Building A True Unix Keyboard


compact keyboards that do away with a third of the keys you would usually find on a normal-sized keyboard are all the rage now, but for [jonhiggs], they weren’t good enough. There is a long tradition of Unix shortcuts these compact keyboards don’t pay attention to – CTRL-A being the Home key, and CTRL-D being the Page Down key. To fix this horrible oversight of Unix history, [jon] tore apart one of these compact keyboards, rewired the switch matrix, and made his own perfect keyboard.

The keyboard [jon] is using is a Filco Minila, a very nice and high quality keyboard in its own right.  After mapping out the switch matrix, [jon] wired all the switches up to a Teensy 2.0 loaded up with the TMK firmware. This is a pretty standard way of building a custom keyboard, and [jon] could have just cut a switch plate and installed panel-mount switches and wired up the matrix and diodes point to point. The case for the keyboard is constructed out of Lego.

Because this is a true, modern Unix keyboard, [jon] needed to connect this keyboard to a box running his *nix of choice. He’s doing this in the most future-retro way possible, with an Amazon EC2 instance. This project isn’t done yet, and [jon] is hoping to add an ARM dev board, an iPad Retina display, battery, and SSD, turning this into a completely homebrew laptop designed around [jon]’s needs.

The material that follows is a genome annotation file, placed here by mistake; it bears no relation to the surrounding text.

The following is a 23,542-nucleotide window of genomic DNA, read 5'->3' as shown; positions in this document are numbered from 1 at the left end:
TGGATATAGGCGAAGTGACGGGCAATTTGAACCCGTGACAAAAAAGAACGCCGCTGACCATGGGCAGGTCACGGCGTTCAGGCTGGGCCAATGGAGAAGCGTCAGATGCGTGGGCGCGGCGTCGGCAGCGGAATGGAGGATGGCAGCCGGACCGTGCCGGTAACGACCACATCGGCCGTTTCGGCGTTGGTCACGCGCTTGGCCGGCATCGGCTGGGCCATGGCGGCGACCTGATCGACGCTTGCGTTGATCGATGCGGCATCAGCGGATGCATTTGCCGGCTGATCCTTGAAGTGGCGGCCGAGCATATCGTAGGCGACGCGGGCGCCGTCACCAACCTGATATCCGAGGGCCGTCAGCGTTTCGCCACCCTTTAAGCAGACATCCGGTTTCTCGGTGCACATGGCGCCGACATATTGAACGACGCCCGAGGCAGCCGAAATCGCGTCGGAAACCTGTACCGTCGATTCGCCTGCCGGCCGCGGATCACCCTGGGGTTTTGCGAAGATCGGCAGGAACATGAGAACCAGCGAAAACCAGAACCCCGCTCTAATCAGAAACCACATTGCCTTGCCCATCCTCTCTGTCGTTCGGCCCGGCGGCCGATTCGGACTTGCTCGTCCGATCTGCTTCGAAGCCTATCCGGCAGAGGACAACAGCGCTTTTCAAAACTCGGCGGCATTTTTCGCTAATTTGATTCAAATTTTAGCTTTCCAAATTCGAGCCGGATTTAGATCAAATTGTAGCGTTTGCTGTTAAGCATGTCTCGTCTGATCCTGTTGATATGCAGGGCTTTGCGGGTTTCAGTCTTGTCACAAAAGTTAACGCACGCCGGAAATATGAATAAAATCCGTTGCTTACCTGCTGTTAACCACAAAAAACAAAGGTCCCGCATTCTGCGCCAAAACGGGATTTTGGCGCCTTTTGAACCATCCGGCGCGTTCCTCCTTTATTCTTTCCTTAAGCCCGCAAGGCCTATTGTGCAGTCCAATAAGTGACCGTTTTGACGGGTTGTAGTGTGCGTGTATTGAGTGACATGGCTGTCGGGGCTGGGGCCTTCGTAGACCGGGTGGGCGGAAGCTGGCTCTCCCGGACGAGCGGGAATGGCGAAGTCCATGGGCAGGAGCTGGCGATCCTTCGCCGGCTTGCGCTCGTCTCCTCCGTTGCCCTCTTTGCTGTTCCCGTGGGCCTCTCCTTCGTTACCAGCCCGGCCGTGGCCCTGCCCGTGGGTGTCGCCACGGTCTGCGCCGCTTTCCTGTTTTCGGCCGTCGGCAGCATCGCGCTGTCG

Editing your FPGA source

[Dave] noted that in a recent poll of FPGA developers, emacs was far and away the most popular VHDL and Verilog editor. There are a few reasons for this – namely, emacs comes with packages for editing your HDL of choice. For those of us not wanting to install (and learn) the emacs operating system, [Dave] got Notepad++ to work with these packages.

Notepad++ already has VHDL and Verilog highlighting along with other advanced text editor features, but [Dave] wanted templates, automated declarations and beautification. To do this, he used the FingerText to store code as snippets and call them up at the wave of a finger.

As [Dave] writes his code, the component declarations constantly need to be updated, and with the help of a Perl script [Dave] can update them with the click of a hotkey. Beautification is a harder nut to crack, as Notepad++ doesn’t even have a VHDL or Verilog beautifier plugin. This was accomplished by installing emacs and running the beautification process as a batch script. Nobody can have it all, but we’re thinking [Dave]’s method of getting away from emacs is pretty neat.